One implementation of a flag insert circuit 26 is shown in FIG. 7. The inputs include an input signal (IN(9 . . . 0)), such as the component digital video signal from a conventional composite to digital component decoder in the decode circuit 22; a color frame signal (FRAME) derived from the SC/H phase and color burst portion of the composite analog video signal in the decode circuit; and enable (FLG_ENA) and standard (NTSC) commands provided externally. For this particular implementation the NTSC command selects between values for the NTSC standard and for the PAL standard. The input signal together with a flag signal (FV(9 . . . 0)) is input to a multiplexer 30 which is controlled by a select signal. The multiplexer 30 inserts the flag signal into the input signal to produce an output signal with flag. The output signal is transmitted as the component digital video signal with flag to the analyzer 28.
An SAV detection circuit 42, having the FF code and specific bits of the input signal as inputs, is provided to differentiate between the end of active video (EAV) and start of active video (SAV) sequences in the component digital video signal, and to provide an active video signal (ACTIVE) and a start of field one signal (F_START). The FRAME signal and F_START signals are input to a frame counter 32, where the FRAME signal clears the counter at the beginning of a color frame and the F_START signal increments the counter. The output from the frame counter 32 is a frame count signal (FRM(1,0)). For NTSC the count alternates between 0 and 1 since there are two frames per color frame, and for PAL the count ranges from 0 to 3 since there are four frames per color frame. The FRM(1,0) signal is input to a flag value generator circuit 34 that produces the FV(9 . . . 0) signal for insertion into the IN(9 . . . 0) signal at the multiplexer 30. The value output by the flag value generator circuit 34 depends upon the frame number within the color frame and the particular standard indicated by the NTSC command. For the sake of a visual display the value is high for the first field of the color frame and significantly lower for the remaining fields.
A line select circuit 36 includes a line counter 38 and a comparator 40. The line counter 38 is cleared by F_START and incremented by an active video line signal from the SAV detector 42. The count from the line counter 38 is input to the comparator 40 together with the NTSC command which determines which of two values (for NTSC or PAL) is compared to the count. When there is a match, the comparator 40 outputs a flag line signal (FLG_LN). The FLG_LN signal is input to a multiplexer select circuit 44 to which also are input the ACTIVE signal from the SAV detector 42 and the FLG_ENA command. The SAV detector 42 also provides a pixel count (FIRST, SECOND) to the select circuit 44 so that, when enabled by FLG_ENA command, at the line indicated by the FLG_LN signal and for the pixels indicated by FIRST and SECOND the select circuit causes the multiplexer 30 to pass the FV(9 . . . 0) values in lieu of the IN(9 . . . 0) values to the output.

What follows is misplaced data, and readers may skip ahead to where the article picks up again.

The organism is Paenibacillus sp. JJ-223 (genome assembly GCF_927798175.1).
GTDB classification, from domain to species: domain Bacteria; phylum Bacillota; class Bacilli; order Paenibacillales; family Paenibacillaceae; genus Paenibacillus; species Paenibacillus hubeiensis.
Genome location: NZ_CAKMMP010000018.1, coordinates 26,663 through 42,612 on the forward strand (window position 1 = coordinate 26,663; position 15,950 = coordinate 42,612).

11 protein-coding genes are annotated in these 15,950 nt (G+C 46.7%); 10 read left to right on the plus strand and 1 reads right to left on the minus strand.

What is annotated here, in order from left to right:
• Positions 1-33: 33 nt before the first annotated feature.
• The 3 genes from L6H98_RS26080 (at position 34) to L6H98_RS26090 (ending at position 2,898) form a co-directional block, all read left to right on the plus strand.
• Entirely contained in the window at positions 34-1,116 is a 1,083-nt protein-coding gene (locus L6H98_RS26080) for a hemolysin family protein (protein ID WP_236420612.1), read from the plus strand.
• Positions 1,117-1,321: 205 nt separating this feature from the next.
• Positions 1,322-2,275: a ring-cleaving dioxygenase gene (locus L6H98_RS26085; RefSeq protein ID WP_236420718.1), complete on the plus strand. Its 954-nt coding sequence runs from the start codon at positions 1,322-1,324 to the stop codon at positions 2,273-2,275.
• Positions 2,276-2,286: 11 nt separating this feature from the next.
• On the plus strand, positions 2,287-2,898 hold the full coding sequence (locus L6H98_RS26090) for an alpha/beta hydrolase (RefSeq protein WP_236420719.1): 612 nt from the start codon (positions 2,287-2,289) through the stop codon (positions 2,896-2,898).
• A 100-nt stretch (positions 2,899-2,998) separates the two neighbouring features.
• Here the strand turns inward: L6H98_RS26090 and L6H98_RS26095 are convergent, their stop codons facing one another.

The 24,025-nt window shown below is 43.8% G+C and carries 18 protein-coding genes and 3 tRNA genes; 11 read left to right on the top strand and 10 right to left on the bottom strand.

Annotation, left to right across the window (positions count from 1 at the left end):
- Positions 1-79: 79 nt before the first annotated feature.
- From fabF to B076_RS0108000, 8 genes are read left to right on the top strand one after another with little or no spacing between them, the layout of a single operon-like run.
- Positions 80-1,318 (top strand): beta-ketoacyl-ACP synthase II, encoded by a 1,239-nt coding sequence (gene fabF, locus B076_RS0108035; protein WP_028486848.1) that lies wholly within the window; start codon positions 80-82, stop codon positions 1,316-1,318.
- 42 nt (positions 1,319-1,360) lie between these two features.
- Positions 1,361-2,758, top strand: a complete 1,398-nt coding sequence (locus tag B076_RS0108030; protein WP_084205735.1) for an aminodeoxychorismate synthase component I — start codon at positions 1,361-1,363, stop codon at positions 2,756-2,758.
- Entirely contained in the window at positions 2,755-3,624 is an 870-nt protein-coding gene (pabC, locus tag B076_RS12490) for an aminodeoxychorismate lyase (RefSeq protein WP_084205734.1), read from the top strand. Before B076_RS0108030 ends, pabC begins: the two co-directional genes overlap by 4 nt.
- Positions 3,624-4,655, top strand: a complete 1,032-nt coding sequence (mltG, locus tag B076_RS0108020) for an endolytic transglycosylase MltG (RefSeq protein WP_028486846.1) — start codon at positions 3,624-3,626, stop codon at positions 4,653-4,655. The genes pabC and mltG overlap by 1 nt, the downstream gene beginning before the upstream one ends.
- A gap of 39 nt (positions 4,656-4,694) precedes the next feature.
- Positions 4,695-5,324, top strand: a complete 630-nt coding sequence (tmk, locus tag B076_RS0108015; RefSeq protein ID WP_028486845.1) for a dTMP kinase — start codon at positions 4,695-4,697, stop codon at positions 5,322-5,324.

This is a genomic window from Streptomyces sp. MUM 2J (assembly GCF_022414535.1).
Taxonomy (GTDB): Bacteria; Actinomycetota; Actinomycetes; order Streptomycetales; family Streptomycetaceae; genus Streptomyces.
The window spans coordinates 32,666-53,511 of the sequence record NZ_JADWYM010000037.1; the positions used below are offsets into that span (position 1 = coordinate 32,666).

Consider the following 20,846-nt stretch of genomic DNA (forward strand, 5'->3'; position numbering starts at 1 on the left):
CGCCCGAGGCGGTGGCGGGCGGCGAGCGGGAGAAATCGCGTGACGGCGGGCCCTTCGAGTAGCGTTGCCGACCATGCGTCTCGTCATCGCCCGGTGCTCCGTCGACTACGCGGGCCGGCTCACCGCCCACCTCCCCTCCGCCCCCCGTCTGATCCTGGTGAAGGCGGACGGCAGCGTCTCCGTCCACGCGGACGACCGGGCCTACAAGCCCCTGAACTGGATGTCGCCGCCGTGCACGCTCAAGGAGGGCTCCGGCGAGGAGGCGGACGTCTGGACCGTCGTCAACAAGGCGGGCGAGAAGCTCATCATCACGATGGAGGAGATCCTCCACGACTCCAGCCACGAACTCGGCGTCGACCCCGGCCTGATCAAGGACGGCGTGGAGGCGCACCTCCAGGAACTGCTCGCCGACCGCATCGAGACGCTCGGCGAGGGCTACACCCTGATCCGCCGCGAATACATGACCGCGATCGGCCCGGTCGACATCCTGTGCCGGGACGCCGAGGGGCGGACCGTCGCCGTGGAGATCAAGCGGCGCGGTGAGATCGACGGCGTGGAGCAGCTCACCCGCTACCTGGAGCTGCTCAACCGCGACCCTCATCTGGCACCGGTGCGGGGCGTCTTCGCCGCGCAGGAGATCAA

For situations as in FIG. 2 where full source control is in effect due to the feedback of color frame information from the encoder 14 to the source 12, a color frame inversion by the SUT 16 may be detected. Since the receiver 24 knows with what phase the test sequence was generated from the source 12, it detects and displays to the operator if it has been changed by the SUT 16. This only works for an odd number of phase inversions. An even number of inversions is not detectable, but the deleterious effects on the measurement remain since the encoder/decoder artifacts are not canceled by the differencing.
It is harder to detect color frame phase inversion when using the rolling sequence method where there are multiple encode/decode cycles. One method is to design the encoder 14 to have a mode where it places a large change in the test sequence at the color frame rate. This second type of flag is only used to diagnose possible color frame inversions. At the receiver 24 the analyzer 28 looks to see if the first and second flags agree as to color phase—if not then an error has occurred. Another method is to have the test sequence source 12 be able to generate non-rolling sequences as well as rolling sequences. Even if these non-rolling sequences are not triggered such that they have a known phase, the phase may be measured relative to the sequence count at both ends and compared. If the phase relative to the sequence count has changed, then the color frame phase has not been preserved. Again these methods only detect an odd number of inversions.
Thus the present invention provides an apparatus and method for controlling and detecting the alignment of composite analog video color frames by inserting a flag into one channel of the decoded component digital video signal and using the flag in an analyzer to determine what video test sequence from a system under test to capture for comparison with a reference test sequence using a differencing technique to produce a picture quality measurement for the system under test, the test sequence preferably being a rolling sequence having a length one frame longer or shorter than an integer number of color frames.
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|U.S. Classification||348/180, 348/195, 348/505, 348/189, 348/190, 348/502, 348/E17.004|
|International Classification||H04N9/64, H04N9/44, H04N9/79, H04N17/02|
|Jun 11, 2001||AS||Assignment|
Owner name: TEKTRONIX, INC., OREGON
Free format text: ASSIGNMENT OF ASSIGNORS INTEREST;ASSIGNOR:OVERTON, MICHAEL S.;REEL/FRAME:011891/0540
Effective date: 19980402